Britt Rusert received her Ph.D. in English and graduate certificate in Feminist Studies from Duke University in 2009. Her research and teaching fields include eighteenth- and nineteenth-century African American literature and culture, American literature of the long nineteenth century, the history of race and science, science and technology studies, gender and sexuality studies, and critical theory (especially genealogies of Marxist and feminist thought). She is also interested in race and genomics and science fiction. She is currently completing a book manuscript titled Radical Empiricism: Fugitive Science and the Struggle for Emancipation. The book focuses on a set of early black writers and performers who were interested in mobilizing a wide range of popular sciences—including astronomy, phrenology, ethnology, and comparative anatomy—in the struggle against slavery. She is also beginning a second project, which argues that recent developments in biotechnology and genomics are poised to radically transform the study of race and identity within Black Studies. Rusert has been the recipient of fellowships from the American Antiquarian Society, the Robert H. Smith International Center for Jefferson Studies at Monticello, and the John Hope Franklin Humanities Institute and has held postdoctoral fellowships at the Center for the Humanities at Temple University and the Center for Genome Ethics, Law & Policy at Duke University.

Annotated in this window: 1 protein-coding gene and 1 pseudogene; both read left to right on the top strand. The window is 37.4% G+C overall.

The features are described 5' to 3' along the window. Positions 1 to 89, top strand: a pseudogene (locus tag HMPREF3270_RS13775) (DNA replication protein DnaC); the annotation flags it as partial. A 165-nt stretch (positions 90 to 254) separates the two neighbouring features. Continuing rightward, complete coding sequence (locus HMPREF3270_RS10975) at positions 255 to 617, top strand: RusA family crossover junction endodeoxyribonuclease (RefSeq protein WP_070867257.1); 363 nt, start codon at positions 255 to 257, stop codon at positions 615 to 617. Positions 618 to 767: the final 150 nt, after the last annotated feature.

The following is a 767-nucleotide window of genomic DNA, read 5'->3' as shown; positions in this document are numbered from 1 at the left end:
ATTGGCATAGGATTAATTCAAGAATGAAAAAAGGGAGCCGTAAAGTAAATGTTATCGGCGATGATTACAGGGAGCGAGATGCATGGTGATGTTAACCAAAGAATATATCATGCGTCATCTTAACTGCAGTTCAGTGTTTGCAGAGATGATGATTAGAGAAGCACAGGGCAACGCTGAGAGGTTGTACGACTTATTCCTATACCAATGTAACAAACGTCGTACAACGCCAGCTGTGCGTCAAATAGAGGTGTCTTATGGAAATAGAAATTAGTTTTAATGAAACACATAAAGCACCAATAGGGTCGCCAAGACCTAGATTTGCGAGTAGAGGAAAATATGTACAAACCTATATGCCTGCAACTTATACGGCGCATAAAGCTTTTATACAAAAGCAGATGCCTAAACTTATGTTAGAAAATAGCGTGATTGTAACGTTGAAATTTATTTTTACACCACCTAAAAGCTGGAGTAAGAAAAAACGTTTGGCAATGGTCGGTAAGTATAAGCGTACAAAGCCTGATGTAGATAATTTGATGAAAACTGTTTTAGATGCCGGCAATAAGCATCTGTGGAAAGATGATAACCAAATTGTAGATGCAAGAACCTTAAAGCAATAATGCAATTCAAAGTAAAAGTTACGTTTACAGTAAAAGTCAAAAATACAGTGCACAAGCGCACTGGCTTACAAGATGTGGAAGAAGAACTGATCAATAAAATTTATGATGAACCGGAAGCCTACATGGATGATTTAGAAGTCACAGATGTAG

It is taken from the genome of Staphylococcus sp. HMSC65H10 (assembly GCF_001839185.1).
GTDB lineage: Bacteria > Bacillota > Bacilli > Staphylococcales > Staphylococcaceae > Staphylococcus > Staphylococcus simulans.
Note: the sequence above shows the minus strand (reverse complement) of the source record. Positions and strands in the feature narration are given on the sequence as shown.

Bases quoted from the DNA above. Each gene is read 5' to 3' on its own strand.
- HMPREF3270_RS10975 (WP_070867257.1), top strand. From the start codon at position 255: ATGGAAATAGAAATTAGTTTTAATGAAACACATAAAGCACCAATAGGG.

No subject area
Grassroot Marketing in a Global Era: More Lessons for BiDil (with Charmaine D.M. Royal), Journal of Law, Medicine & Ethics (2011)
Black Nature: The Question of Race in the Age of Ecology, International Journal of Culture & Politics (2010)